By the way, I meant to mention that Charles and I have had it round about “regional” writers. The introduction to the book he gave me starts by making a big point that the three writers featured are “Texas writers.” I told him that this approach reminds me of courses devoted to 19th-century “regional” Spanish writers whose writings reeked of nostalgic, loving evocations of local “customs” and “traditions” full of picturesqueness and sentimental narratives incorporating local turns of speech, utensils and paraphernalia of local trades, place names of areas within a 12-mile radius of the author’s birthplace, and so forth. This genre of writing was called “costumbrismo,” which translates as something like “customism.” I know that every writer has to write about what he knows, and that someone like William Faulkner could qualify as a “regional” writer; but I’m not aware that he ever pursued the label of “Mississippi writer” or that Flannery O’Connor wanted to be remembered as a “Georgia writer.” It may be that the urge to write something of interest to a broad number of readers gets confused with the impulse to “celebrate” a locale and to “record” how people act and talk in a particular environment.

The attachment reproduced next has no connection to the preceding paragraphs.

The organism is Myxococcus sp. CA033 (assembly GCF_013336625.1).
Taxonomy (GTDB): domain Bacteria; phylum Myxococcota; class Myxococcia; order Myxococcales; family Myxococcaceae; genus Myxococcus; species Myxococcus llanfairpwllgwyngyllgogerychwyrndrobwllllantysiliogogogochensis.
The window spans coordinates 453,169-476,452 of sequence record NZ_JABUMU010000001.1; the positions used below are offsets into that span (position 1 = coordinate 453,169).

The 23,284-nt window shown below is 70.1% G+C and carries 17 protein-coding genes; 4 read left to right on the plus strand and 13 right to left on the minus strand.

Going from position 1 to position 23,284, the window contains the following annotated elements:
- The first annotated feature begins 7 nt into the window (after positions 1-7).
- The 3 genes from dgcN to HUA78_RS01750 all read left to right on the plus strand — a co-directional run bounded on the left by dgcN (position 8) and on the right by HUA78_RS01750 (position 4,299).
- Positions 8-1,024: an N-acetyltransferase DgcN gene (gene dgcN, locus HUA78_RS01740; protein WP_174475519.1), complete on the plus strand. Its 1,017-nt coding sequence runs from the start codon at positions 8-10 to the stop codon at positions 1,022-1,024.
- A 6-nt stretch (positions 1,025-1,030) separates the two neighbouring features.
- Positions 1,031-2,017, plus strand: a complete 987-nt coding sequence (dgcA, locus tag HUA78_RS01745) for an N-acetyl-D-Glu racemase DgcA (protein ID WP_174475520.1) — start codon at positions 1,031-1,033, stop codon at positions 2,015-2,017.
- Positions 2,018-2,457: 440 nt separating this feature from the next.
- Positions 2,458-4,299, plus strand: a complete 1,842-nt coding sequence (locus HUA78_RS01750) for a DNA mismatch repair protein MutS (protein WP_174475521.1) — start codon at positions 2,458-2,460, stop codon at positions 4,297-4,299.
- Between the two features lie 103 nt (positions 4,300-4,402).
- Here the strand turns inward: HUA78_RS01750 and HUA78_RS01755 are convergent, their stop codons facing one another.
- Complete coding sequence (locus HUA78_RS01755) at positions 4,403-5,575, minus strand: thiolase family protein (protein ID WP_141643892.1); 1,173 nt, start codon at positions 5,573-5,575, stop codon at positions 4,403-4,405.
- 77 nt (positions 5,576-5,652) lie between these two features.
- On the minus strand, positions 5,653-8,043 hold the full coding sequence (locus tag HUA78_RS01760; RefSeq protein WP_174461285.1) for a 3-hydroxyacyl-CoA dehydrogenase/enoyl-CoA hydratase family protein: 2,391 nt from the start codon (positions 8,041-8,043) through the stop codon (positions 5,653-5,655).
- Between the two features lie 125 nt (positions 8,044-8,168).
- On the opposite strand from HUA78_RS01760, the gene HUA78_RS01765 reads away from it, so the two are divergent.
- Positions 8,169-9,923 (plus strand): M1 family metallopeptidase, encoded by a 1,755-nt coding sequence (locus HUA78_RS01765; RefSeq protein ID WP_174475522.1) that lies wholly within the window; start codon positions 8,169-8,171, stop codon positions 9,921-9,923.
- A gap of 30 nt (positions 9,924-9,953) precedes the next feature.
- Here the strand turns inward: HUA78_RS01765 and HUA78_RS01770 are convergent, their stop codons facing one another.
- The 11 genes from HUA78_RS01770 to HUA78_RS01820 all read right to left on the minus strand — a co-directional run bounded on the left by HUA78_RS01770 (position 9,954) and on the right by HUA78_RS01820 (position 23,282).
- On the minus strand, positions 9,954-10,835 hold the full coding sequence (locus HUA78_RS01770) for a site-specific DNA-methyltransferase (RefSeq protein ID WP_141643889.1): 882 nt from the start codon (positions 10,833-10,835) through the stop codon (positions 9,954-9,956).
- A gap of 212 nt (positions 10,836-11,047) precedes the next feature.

[JMN, Correspondence, 1987]
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